Sermon For March 1, 2015 ~ Second Sunday Of Lent

Mark 8:31-38 ( )

“Getting Lost”

Franklin Circle Christian Church (Disciples of Christ)

Cleveland, Ohio ~

Rev. Allen V. Harris, Pastor & Preacher ~ E-Mail:

Twitter: @FranklinCircle ~ Pastor’s Blog:

KidsClubhouseHow many of us have or had older siblings?  Well I certainly cannot speak for everyone, but I certainly had an older brother who occasionally slipped into the stereotypical role model for an older sibling… embarrassed by his younger brother…  resented having to look after me when mom needed to run to the store… punched me in the arm when mom wasn’t looking… and definitely – DEFINITELY – whenever I stuck my nose into his room or his secret clubhouse or his business, told me to “Get lost!”

Those two little words were so devastating for a little brother, or for any kid for that matter.  “Get lost!”  It only reminded me that I wasn’t welcome in the “in” crowd, that I wasn’t old enough, smart enough, good enough for them.  “Get lost!” eats away at our desire to belong, our hunger to be part of the action, our hope that we are not a nobody but a somebody.  And we rarely lose those hungers as we grow up, although they tend to get pushed inside, become more subtle or even sophisticated.  But we all want to belong, to be welcome, to be integral to what is hip, exciting, where the energy is.

Vasiliy Polenov. "What People Think about Me". From the series "The Life of Christ". 1900. Oil on canvas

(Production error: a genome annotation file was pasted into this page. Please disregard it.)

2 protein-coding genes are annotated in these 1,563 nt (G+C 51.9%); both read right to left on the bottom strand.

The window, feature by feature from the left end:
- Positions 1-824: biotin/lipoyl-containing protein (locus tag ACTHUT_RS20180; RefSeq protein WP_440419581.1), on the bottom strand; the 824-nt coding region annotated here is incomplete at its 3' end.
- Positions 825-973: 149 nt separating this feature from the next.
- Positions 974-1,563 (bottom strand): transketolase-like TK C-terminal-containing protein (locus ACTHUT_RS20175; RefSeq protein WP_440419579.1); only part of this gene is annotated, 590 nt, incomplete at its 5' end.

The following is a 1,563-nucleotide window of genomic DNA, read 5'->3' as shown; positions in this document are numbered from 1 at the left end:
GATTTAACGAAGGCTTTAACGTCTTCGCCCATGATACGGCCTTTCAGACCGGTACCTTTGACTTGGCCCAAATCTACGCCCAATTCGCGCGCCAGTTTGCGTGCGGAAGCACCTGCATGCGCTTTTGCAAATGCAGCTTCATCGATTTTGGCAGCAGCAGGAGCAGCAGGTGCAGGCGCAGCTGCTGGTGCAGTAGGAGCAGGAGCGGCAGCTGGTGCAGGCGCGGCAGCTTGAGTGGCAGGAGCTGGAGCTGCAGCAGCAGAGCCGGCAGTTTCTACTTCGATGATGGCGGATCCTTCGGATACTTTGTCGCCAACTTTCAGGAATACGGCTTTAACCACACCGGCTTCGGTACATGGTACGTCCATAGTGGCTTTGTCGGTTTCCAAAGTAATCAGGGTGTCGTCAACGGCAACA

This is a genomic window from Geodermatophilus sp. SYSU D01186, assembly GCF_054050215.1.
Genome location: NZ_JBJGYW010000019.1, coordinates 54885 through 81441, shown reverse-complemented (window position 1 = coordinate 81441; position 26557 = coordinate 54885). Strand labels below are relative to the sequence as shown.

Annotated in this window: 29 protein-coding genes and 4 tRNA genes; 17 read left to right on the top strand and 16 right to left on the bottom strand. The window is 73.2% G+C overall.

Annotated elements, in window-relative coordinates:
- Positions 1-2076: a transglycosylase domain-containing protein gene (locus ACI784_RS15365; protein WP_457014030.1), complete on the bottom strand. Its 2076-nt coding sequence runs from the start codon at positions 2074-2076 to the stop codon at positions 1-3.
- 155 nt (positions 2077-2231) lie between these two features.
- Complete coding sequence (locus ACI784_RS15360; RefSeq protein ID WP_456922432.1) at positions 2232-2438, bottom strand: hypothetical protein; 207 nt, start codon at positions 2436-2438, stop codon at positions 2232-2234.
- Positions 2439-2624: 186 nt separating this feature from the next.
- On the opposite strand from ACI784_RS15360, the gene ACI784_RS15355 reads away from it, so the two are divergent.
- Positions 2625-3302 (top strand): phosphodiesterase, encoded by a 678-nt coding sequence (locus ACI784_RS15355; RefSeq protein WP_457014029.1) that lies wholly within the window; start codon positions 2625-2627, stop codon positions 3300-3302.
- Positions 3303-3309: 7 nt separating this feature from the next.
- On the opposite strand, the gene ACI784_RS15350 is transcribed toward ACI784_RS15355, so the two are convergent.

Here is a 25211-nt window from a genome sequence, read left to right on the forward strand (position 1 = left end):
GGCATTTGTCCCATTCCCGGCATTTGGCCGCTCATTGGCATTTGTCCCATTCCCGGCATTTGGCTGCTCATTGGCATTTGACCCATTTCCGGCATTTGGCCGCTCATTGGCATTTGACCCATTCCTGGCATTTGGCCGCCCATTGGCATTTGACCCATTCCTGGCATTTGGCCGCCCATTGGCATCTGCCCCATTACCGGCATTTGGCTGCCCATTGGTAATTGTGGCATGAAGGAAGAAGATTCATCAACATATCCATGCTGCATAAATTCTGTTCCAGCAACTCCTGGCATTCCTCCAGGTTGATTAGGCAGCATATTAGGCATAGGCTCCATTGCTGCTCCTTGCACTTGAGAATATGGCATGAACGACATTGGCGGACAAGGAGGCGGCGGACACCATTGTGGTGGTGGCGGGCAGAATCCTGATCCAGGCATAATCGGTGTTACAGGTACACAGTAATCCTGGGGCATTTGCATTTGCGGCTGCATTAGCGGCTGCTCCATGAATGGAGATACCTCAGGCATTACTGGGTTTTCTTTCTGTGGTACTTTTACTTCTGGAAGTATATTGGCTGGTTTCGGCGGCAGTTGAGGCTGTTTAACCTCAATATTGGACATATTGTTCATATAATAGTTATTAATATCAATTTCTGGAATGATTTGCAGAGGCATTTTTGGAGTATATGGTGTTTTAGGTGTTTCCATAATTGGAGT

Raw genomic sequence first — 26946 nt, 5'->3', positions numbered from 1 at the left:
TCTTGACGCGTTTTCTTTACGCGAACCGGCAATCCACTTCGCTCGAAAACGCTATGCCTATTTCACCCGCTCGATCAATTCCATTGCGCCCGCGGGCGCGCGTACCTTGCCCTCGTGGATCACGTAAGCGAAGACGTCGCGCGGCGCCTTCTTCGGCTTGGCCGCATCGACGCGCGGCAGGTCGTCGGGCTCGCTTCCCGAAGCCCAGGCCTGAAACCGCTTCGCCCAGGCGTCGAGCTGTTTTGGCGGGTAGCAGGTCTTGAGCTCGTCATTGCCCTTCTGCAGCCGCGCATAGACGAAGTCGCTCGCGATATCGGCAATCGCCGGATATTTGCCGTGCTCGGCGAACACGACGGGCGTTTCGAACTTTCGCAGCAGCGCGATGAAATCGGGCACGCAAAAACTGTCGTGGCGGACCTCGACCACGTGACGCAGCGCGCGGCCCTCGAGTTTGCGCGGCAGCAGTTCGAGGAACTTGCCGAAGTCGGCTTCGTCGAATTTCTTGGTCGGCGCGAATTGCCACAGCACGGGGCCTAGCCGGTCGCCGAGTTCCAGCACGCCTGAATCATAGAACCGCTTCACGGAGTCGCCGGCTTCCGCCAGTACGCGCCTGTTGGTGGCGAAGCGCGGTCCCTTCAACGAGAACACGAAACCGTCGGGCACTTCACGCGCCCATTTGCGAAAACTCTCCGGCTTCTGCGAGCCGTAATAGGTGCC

Vasiliy Polenov. “What People Think about Me”. From the series “The Life of Christ”. 1900. Oil on canvas

I imagine the scene described in Mark chapter 8 to have evoked some similar feelings.  The disciples have just come back from some incredible moments of witnessing Jesus miracles – the feeding of five thousand people and the healing of the blind man at Bethesda – as well as some tense but invigorating verbal sparring between Jesus and the Pharisees.  Then Jesus turns to his own and asks them who people think he is.  And Peter, almost as if he knows the secret location, word, AND handshake to the boys only clubhouse answers the question spot on: You are the Messiah!” and assumes he is welcome, part of the “in crowd,” a card carrying member of Jesus’ good ‘ol boy club.  And Jesus seems to reaffirm this when he says, “Shhh!  Don’t tell anyone the codes!”